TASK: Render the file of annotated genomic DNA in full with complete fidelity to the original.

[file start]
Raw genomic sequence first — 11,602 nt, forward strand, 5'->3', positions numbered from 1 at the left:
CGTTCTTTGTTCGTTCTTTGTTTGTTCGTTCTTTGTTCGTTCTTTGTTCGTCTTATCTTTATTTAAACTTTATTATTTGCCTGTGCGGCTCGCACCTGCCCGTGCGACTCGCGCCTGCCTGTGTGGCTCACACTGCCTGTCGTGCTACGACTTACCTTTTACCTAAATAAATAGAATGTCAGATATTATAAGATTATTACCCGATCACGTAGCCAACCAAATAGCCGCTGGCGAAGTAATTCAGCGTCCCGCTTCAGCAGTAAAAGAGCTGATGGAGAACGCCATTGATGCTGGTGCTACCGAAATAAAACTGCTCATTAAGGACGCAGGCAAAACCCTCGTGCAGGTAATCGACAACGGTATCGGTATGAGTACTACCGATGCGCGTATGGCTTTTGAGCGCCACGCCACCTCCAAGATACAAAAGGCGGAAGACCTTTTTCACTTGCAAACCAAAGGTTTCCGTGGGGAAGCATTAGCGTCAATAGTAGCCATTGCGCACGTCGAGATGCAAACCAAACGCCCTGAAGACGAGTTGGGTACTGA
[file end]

Raw genomic sequence first — 11,602 nt, forward strand, 5'->3', positions numbered from 1 at the left:
CGTTCTTTGTTCGTTCTTTGTTTGTTCGTTCTTTGTTCGTTCTTTGTTCGTCTTATCTTTATTTAAACTTTATTATTTGCCTGTGCGGCTCGCACCTGCCCGTGCGACTCGCGCCTGCCTGTGTGGCTCACACTGCCTGTCGTGCTACGACTTACCTTTTACCTAAATAAATAGAATGTCAGATATTATAAGATTATTACCCGATCACGTAGCCAACCAAATAGCCGCTGGCGAAGTAATTCAGCGTCCCGCTTCAGCAGTAAAAGAGCTGATGGAGAACGCCATTGATGCTGGTGCTACCGAAATAAAACTGCTCATTAAGGACGCAGGCAAAACCCTCGTGCAGGTAATCGACAACGGTATCGGTATGAGTACTACCGATGCGCGTATGGCTTTTGAGCGCCACGCCACCTCCAAGATACAAAAGGCGGAAGACCTTTTTCACTTGCAAACCAAAGGTTTCCGTGGGGAAGCATTAGCGTCAATAGTAGCCATTGCGCACGTCGAGATGCAAACCAAACGCCCTGAAGACGAGTTGGGTACTGA